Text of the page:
Have you heard about Dear Nobody yet? I'm sure you've heard of Go Ask Alice.

Dear Nobody is the real-life version of Go Ask Alice. It's being described as "gritty and powerful". It tells the story of Mary Rose, a 15-year-old girl that was desperate to be loved and accepted, but found a tragic end in the extremes she took to reach her goal.


You can read the first 30 or so pages HERE. You can also learn more about this book at  www.dearnobodydiary.com 


video







Review: The Bravest Princess (Wide Awake Princess #3) by E. D. Baker

The Deets:

Audience: middle grades
Publisher: April 1st 2014 by Bloomsbury USA Childrens
ISBN: 9781619631366
Pages: 272
Genre: fairy tale
Source: eARC from Netgalley in exchange for an honest review



The Bravest Princess: A Tale of the Wide-Awake Princess 



Sleeping Beauty's younger, non-magical sister, Annie, still can't rest while trouble in the kingdom threatens her good friend, Snow White. Snow White's evil stepmother has disappeared, and her father wants her married off right away--but who should she choose? How can she tell which prince is best? It's Annie and her good friend Liam to the rescue!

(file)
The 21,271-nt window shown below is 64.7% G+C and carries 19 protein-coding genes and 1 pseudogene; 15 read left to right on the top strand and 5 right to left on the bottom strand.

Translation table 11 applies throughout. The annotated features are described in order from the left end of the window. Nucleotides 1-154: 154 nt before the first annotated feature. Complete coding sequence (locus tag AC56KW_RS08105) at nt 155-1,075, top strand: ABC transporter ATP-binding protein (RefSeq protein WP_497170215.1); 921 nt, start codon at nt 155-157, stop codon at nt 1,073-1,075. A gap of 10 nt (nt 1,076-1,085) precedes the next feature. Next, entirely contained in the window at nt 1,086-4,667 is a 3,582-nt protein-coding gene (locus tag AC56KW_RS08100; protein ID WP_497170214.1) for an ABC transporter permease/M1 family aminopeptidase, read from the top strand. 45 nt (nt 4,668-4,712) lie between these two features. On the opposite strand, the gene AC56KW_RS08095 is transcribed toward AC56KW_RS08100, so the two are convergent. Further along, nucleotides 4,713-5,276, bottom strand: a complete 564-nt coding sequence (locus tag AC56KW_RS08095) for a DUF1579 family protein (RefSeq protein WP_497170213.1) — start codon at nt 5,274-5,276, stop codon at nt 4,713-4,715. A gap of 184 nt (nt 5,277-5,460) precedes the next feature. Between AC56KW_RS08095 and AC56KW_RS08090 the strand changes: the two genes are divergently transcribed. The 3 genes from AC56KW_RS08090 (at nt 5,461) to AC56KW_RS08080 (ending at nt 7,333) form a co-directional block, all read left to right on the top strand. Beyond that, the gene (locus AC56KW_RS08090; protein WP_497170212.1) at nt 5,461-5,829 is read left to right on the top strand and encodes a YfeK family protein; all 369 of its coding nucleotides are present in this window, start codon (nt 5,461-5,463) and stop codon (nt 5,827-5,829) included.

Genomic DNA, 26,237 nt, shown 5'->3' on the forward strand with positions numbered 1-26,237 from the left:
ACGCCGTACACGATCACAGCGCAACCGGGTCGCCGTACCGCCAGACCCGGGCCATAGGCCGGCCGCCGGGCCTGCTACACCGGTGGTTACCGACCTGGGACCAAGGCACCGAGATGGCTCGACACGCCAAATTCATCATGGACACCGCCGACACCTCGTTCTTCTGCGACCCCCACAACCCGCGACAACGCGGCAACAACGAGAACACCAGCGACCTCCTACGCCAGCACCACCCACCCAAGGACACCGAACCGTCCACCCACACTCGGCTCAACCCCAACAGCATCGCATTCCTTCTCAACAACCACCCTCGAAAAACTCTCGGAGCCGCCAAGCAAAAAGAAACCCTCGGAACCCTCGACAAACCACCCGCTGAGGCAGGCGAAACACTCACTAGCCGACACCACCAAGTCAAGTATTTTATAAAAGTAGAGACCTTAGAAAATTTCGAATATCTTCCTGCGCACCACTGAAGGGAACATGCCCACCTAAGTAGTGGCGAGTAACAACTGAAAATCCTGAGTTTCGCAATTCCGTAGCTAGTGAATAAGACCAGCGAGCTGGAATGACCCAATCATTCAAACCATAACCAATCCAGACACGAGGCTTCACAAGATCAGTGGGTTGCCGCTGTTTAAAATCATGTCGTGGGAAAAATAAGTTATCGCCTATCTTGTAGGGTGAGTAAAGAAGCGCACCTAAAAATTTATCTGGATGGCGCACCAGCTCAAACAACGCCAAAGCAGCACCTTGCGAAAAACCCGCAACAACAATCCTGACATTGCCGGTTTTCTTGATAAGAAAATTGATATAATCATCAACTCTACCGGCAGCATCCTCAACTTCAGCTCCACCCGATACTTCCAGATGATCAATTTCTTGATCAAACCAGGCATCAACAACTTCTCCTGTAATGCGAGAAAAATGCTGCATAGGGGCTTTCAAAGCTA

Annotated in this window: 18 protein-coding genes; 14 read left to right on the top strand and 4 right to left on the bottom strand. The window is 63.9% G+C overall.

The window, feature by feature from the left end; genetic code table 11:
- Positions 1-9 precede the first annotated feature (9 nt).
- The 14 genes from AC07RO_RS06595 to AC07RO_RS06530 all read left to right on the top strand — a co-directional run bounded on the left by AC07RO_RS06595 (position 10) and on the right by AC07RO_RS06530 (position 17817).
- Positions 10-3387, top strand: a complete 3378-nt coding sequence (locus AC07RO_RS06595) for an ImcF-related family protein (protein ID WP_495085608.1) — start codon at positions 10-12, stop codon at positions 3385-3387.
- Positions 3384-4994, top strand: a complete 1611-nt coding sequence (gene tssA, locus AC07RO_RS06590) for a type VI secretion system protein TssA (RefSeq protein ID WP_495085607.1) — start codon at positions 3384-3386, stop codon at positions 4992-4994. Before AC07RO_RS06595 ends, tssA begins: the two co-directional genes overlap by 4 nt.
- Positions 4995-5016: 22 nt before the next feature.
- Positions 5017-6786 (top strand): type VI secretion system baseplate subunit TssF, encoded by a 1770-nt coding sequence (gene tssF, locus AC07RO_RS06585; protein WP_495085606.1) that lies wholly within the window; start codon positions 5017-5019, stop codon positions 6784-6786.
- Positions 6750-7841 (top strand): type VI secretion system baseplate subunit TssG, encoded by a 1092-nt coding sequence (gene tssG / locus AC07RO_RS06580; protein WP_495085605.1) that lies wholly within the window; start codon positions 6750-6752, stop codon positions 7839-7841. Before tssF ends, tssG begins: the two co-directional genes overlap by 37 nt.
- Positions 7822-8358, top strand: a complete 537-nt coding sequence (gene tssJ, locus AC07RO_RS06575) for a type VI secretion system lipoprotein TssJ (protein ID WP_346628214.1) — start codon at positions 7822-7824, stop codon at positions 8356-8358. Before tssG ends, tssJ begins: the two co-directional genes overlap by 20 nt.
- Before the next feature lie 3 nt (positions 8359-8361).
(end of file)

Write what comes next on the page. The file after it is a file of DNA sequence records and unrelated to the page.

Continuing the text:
I've been a fan of E.D. Baker's books since I read the Frog Princess (and all of the following books) many years ago. They are cute and simple, and absolutely perfect for fans of fractured fairy tales. If you've been keeping up, you'll know that The Bravest Princess is the third book in the Wide-Awake Princess series.

Princess Annie is special. She is completely untouched by magic, and can alter magic with her touch. Pretty impressive if you live in a fully magical world. This time around she has to help Snow White while protecting herself from an evil witch that is determined to cause her harm.